Characters throughout “When Friendship Followed Me Home” depict various segments of individuals in today’s society; each is identifiable and may be relatable to young readers. Ben’s Mom – Tess Coffin - lost her wife Laura before she met Ben, but she still mourns for and misses her long-time partner. Tess’ sister Jeanie is the polar opposite of her sister; she is “Proper” and business-like. Her live-in boyfriend Leo operates an on-line business selling used golf equipment. He is an alcoholic.
Flip’s original owner is now homeless, financially ruined by a chronic illness and unable to afford care, food, or a home. Ben’s best friend Chucky Mull has numerous little sisters and a loving mother – his father never makes an appearance. Angelina Caramello and Ronda Glomski are the “mean girls”, but as the story progresses Angelina begins to show a different side of her personality. Damon Rayburn is a bully; his older brother may be a gang member. There are indications the two come from an abusive home. Halley Lorenz is a courageous ‘tween who is battling a potentially fatal disease. The Lorenz family, while having some unusual characteristics – the father earns his living as Mercurious, a magician - is a loving, traditional family.
The most magical and interesting segments of “When Friendship Followed Me Home” involve the novel, “The Magic Box”, Halley and Ben are writing. Their interaction and the story, itself, are heartwarming. The volunteer work in which Flip and Ben participate – acting as listeners for young, struggling readers – may inspire similar selfless actions.
“When Friendship Followed Me Home” is appropriate for the target age group and any reader who enjoys a heartwarming, sometimes sentimental novel. Language is inoffensive and situations, with the exception of several instances, are not raw or intense. Even these passages are not inappropriate for those in the target group or older.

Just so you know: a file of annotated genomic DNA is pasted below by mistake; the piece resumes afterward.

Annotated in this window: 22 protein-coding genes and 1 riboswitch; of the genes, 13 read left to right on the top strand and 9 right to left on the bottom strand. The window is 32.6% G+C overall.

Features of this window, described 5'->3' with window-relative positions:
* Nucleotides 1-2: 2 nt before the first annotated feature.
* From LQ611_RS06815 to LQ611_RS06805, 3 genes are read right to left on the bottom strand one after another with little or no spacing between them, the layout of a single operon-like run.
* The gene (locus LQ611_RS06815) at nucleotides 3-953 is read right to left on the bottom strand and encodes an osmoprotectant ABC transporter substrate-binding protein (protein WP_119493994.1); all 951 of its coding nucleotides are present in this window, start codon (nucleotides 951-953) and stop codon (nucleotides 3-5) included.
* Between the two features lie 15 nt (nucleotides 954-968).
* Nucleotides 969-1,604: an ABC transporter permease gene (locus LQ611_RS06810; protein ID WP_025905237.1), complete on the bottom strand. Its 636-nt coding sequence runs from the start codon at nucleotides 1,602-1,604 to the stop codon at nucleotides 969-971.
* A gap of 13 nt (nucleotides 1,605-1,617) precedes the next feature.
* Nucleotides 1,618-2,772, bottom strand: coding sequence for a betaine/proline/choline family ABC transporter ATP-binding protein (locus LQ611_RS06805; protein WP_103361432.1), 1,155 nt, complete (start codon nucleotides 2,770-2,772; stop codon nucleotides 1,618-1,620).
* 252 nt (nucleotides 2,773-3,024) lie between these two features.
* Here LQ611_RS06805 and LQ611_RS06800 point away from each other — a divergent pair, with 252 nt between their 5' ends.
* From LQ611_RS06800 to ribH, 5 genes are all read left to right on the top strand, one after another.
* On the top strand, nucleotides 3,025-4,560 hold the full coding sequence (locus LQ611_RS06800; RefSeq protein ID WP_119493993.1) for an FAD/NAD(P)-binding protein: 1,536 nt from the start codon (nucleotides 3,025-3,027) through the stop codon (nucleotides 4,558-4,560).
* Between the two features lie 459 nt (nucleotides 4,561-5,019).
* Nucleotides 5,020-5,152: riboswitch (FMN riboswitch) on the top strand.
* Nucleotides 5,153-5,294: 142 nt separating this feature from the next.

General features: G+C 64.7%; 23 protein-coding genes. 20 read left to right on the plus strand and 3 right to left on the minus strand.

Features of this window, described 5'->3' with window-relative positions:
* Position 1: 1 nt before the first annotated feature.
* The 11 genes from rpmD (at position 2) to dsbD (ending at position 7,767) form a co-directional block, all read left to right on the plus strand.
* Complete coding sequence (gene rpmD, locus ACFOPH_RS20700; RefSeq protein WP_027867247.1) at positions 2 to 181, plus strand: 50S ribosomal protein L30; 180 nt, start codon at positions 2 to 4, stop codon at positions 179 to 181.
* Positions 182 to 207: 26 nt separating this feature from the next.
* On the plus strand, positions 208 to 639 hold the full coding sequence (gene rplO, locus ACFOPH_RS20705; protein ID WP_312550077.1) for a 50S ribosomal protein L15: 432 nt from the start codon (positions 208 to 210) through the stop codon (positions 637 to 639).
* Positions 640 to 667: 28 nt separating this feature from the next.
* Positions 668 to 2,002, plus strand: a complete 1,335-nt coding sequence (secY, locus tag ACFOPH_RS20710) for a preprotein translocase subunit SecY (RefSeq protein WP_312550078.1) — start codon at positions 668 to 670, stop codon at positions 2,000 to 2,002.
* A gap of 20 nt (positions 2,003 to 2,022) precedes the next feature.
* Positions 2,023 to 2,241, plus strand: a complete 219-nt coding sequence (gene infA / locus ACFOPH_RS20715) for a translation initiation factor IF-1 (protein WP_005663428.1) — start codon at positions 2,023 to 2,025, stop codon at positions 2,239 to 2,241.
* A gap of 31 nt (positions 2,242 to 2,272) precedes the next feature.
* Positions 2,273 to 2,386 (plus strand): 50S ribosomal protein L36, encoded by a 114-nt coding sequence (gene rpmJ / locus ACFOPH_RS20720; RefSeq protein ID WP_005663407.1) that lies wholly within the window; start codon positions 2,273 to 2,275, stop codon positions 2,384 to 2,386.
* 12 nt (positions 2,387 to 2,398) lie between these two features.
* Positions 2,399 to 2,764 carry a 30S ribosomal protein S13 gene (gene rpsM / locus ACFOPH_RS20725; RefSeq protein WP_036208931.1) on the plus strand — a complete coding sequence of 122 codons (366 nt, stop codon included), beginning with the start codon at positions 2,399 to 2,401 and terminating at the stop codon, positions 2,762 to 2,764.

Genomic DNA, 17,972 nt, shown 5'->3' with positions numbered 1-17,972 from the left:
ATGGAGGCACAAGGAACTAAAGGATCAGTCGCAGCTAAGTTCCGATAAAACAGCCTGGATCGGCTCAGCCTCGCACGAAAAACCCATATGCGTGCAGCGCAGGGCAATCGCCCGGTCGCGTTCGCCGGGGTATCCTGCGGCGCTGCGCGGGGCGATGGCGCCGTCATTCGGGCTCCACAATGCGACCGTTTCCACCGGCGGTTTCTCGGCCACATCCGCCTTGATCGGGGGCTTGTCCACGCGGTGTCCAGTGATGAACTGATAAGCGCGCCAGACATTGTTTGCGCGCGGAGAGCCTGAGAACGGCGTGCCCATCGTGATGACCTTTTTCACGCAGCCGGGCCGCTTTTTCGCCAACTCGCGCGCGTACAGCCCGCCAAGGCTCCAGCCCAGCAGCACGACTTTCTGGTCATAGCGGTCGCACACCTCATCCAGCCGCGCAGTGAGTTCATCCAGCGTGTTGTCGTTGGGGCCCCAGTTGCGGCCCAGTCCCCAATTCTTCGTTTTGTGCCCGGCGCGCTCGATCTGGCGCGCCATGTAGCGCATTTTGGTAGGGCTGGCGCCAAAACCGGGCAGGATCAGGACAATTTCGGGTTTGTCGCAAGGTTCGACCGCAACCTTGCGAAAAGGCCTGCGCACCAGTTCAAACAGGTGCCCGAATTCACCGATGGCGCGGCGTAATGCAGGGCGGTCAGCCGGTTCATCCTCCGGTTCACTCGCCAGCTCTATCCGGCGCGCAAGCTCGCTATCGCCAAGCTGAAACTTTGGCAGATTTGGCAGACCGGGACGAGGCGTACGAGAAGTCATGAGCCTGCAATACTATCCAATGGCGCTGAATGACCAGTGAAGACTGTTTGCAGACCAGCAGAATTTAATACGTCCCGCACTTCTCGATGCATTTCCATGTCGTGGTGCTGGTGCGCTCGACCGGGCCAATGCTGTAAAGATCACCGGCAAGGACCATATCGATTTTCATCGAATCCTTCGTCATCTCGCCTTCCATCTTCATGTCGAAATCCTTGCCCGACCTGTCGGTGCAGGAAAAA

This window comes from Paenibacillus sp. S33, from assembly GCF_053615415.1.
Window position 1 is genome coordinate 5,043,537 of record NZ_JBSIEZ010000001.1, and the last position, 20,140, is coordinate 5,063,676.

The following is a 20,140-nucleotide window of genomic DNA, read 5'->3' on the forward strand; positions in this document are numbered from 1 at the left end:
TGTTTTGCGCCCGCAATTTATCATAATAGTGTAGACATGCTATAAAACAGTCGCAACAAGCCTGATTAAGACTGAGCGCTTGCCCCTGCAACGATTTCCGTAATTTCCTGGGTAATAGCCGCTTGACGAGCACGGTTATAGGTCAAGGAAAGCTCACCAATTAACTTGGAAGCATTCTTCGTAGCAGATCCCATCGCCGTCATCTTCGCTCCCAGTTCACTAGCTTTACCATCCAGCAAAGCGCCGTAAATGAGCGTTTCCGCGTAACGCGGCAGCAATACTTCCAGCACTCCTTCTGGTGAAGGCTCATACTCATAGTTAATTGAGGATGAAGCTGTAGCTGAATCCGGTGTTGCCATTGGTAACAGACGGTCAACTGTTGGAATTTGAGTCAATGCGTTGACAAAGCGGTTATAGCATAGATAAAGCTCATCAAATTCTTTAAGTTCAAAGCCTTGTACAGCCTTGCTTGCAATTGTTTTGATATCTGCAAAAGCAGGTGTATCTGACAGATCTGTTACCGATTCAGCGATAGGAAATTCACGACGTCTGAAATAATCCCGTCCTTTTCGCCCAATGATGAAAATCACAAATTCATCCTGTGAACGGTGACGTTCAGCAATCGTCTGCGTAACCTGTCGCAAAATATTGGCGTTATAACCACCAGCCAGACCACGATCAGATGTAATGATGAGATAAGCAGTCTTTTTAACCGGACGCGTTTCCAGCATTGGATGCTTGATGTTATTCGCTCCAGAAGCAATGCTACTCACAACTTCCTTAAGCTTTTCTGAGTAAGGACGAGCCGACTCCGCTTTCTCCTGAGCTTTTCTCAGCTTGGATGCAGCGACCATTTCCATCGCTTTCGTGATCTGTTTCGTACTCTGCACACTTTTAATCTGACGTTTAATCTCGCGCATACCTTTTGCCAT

Yet, then it gets interesting. There are a lot of details I can't share because I don't want to spoil it for any possible readers. I really like Ben and the journey he takes in this book to get him "home." And his friendship with Halley is sweet and wonderful. His relationship with her parents is fitting.
This book touches on a quite a few rough subjects but Author Paul Griffin does it well. I could see this used as a discussion book for class. Do teachers still do something like that? I appreciate Flip's journey too -- I like Flip a whole lot. Chucky's family is weird. Griffin does a wonderful thing in helping us see another side to the nasty bully from school -- not much is touched on there. But there's a hint of it that Ben, the main character also sees the reason for the bully's bad behavior.
This is a middle grade novel and as such it only touches on a lot of subjects. It kind of leaves me wanting more or wish maybe it got a bit deeper in some sections but then again this is Ben and Flip's story.